Have you ever tried to crochet with string or grass or cow’s tail?
This was the challenge set for us when we fronted up to Jenni Doherty’s ‘Hooked Again’ workshop at Lyndendale Gallery. We were looking to see how we could incorporate crochet (possibly) into our art. Mission impossible??
Jenni brought the lovely quilt that she made from grasses from her garden. She hadn’t crocheted before she made this quilt. It took forever to make but it was a winner at the 2012 Bunbury Regional Art Galleries’ ‘Survey’. Not only is it very beautiful and extremely tactile but.. now, looking back from my vast experience of being a beginning crochet-worker, I am amazed that she would even attempt such a venture!
And the cow’s tail pieces she was making? These were quite exquisite and looked like small lace baskets. Jenni swears the tail hair was found on a barbed wire fence. Hmmmm.
And as an aside, a friend from Tassie tells me she is working in crochet with bull kelp!! whatever happened to tea cosies and bootees?
We started with a chain. Problem number one for me. Left-handed. Trying to think backwards was more difficult for me than becoming an honorary right-hander so that was the course of action. Slow, slow, slow.
Others passed from chain to double crochet (??) to half treble and even treble. By the end of the workshop I made it to half treble.
Our crochet expert, Lorraine, took on the task of making grass string to crochet. She also made string from strips of cloth. Have you ever tried it? It’s a bit like the old trick of patting your head with one hand while at the same time you roll your hand in a circle on your tummy. I never graduated to that – the string-making, that is. I had a go at ordinary string and that was tricky enough.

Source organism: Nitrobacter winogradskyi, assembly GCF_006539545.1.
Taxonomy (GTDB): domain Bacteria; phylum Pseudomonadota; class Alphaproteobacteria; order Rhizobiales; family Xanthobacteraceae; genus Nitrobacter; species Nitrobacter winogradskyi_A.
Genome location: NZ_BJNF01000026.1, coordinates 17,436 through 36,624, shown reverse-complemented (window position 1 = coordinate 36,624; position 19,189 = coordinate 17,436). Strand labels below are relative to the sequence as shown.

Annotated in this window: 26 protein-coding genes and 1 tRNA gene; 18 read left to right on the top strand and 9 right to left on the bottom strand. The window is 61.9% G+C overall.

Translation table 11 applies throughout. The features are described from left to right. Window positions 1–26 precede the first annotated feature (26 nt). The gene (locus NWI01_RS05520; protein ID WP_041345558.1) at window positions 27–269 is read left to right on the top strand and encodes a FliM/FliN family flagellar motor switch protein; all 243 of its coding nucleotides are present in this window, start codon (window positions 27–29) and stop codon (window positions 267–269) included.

We had lots of laughs. We made some very strangely-shaped samples. Carol made a blue ‘hat’ big enough for a Barbie doll. Janne has one side of the top half of a bikini. This exotic garment -in-the-making was made from a plastic silver thread – can’t wait to see the finished article. (Actually, Janne says she wasn’t making a bikini at all.)
And through it all, Jenni remained unflappable and steered us gently in the direction of trying new stitches, experimenting with stitch combinations and trying new materials with which to crochet.
We never had a lovely quilt like Jenni’s at the end of our labours. But we know that her quilt involved hundreds of hours and many a late night. We gave it a day – and a short day at that.
However, we all had plenty to think about. There were so many ideas of how this technique could be used and how it is being used within art. At the end of the workshop I thought,’This won’t be for me” but as the days have passed (all four of them) I find myself considering just what I might do.
I don’t have to do it tomorrow. Just as well, because I am still slow, slow, slow.